In Case You Were Wondering

by Katie Sinclair | 5/8/14 3:46pm

In case you were wondering, the very first electric washing machine was called “Mighty Thor” and was manufactured by Hurley Electric Laundry Equipment Company in 1908. Though we now live in an age where you can track your laundry’s progress online, I still believe that “Mighty Thor” is one of the best product names ever. Washing machines were also a boon for whoever did the laundry back in the day: scrubbing clothes by hand was time-intensive and difficult. Even though we live in the modern era where doing laundry means putting your clothes in the machine, pressing a button and returning in 45 minutes, people still manage to mess up. Because I have limited time left, I am quickly running out of things to complain about. But before we seniors leave forever, there are some words of wisdom that I need to pass on. In short, there is a right way and a wrong way to do laundry.

Of all the things I will miss about Dartmouth, the communal laundry services are not one of them. I don’t understand why people leave their nasty damp undergarments sitting in a washer for three hours. It takes approximately two minutes of your life to move things from the washer to the dryer. On the flip side, why do people take your wet clothes and throw them out on the counter the second after the cycle ends, even when all the dryers are occupied? I know you’re in a hurry, but you’re still going to have to wait for the person whose clothes you’ve thrown everywhere to run their dryer cycle. Unlike skinning a cat, there is one and only one correct way to do laundry, and that is the way I do it. Step one: find a convenient time when the washers you want are not in use. You can do this from the comfort of your dorm room using the magic of the Internet. Step two: put things in the washer. Step three: come back no sooner than 38 minutes and no later than 45 minutes after. Step 4: put things in the dryer, and reclaim them in an hour. It’s really that simple.

Despite the incompetence of others, I have done countless loads of laundry at Dartmouth. One of the upsides of braving the washing machines is that you get clean sheets out of the deal — which turn out to be the perfect costume for a toga party. Perhaps it was the nostalgia, or perhaps the vodka, (probably a little of both) but after semi was over, we decided that the best thing to do was to complete a circuit, because sometimes when you’re wearing a toga you’re just compelled to do certain things.

Generally, I have been more or less positive toward the Greek system, but on our adventures through frat row I came to a realization that some houses are definitely more welcoming to strangers wearing togas than others. Which is odd, because after going to several houses, I discovered that every place is more or less the same. Bored, preening girls sitting on the walls. Boys with the exact same haircut playing game after game of pong. This was both an epiphany and incredibly disorienting. I then realized that I was over being cool. Our journey through the subterranean lairs of the frat system was more or less uneventful. We entered, informed others of our mission, grabbed a beer and then left. That is, until we got to the last third of it, and people at a house-that-shall-remain-nameless were not receptive to our desire to complete our journey, which I did not quite understand, as the door was open and they were all playing pong, like every other house we entered.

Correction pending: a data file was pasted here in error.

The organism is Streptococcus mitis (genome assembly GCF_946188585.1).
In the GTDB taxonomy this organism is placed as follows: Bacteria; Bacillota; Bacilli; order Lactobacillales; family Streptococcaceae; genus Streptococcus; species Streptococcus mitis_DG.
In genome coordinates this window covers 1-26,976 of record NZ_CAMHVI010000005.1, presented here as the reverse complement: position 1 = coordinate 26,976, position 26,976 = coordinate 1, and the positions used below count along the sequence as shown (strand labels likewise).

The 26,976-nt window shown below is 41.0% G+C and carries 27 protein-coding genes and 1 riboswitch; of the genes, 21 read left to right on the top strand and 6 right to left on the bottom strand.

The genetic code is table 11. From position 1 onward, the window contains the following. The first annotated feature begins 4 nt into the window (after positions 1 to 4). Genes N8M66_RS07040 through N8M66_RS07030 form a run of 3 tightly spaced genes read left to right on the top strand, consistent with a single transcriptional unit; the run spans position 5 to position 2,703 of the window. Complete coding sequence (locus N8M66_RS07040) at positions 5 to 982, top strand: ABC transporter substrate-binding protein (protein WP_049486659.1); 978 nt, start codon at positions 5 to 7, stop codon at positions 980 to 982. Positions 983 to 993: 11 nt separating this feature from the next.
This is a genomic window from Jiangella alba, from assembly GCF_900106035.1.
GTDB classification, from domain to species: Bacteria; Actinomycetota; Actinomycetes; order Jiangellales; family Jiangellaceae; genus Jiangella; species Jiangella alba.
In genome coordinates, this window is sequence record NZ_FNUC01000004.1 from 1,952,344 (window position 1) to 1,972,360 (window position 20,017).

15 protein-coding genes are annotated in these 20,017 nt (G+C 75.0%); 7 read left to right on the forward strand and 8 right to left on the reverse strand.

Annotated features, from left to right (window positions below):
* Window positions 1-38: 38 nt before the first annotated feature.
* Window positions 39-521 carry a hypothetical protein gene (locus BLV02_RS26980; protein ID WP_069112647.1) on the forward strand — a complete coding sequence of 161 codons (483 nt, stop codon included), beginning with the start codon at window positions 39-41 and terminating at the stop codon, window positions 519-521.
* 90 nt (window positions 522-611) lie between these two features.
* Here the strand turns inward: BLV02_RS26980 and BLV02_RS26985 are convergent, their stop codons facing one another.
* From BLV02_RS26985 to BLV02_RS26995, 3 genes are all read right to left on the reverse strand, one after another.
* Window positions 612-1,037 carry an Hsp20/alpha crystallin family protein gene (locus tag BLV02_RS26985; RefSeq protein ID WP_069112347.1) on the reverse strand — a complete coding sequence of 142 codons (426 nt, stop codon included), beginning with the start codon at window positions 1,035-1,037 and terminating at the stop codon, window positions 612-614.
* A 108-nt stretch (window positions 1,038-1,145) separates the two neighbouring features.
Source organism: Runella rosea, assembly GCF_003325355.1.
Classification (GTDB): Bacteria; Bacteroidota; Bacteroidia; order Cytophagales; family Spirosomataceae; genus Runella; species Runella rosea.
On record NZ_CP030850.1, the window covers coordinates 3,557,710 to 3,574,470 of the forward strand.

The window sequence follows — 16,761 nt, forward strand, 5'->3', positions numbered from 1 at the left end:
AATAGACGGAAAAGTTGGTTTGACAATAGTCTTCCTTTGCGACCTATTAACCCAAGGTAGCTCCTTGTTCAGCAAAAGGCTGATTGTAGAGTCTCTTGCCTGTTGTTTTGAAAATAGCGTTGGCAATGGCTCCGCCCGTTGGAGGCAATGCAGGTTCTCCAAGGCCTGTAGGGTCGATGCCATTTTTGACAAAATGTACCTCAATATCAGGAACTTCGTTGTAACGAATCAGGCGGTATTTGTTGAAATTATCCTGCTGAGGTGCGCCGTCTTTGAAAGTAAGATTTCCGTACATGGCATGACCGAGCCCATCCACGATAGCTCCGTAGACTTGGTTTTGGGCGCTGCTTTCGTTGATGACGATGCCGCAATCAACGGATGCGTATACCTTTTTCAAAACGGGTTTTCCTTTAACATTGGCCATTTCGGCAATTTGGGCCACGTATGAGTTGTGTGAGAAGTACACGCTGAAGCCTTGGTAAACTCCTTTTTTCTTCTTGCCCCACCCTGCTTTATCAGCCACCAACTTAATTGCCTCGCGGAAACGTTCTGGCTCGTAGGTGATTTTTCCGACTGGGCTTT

“But we’re on a mission from God!” I declared. No one got the reference, proving that they were not only inhospitable but not well-versed in John Belushi movies. There are many ways to get people wearing togas out of your hair, if you seriously take offense at their presence. Screaming at them to get the eff out is probably not the best way to do it. You’d think that a place that takes its name from an Anglo-Saxon epic would show a bit more chivalry.

Despite minor setbacks, we completed our mission. Another thing crossed off the bucket list. Bonus points for the costume. Seeing the whole of Dartmouth’s evening entertainment, as opposed to just the usual houses that I hang out at, reminded me why I hang out where I hang out. I am not going to rise up and cry, “Abolish all fraternities! They spread alcoholism/sexism/plague!” There’s nothing wrong with getting along better with one group of people over another. But I am going to say, it’s not that hard to not be an asshole. Be nice to people. Don’t throw their wet laundry on the floor. (And also, don’t leave your wet laundry unattended for a gazillion hours.) When nostalgic seniors wearing (clean!) bed sheets knock on your door in the middle of the night on a mission, let them in, because even though they are not scantily clad freshmen, they may still be pretty cool. Because one day soon, that could be you.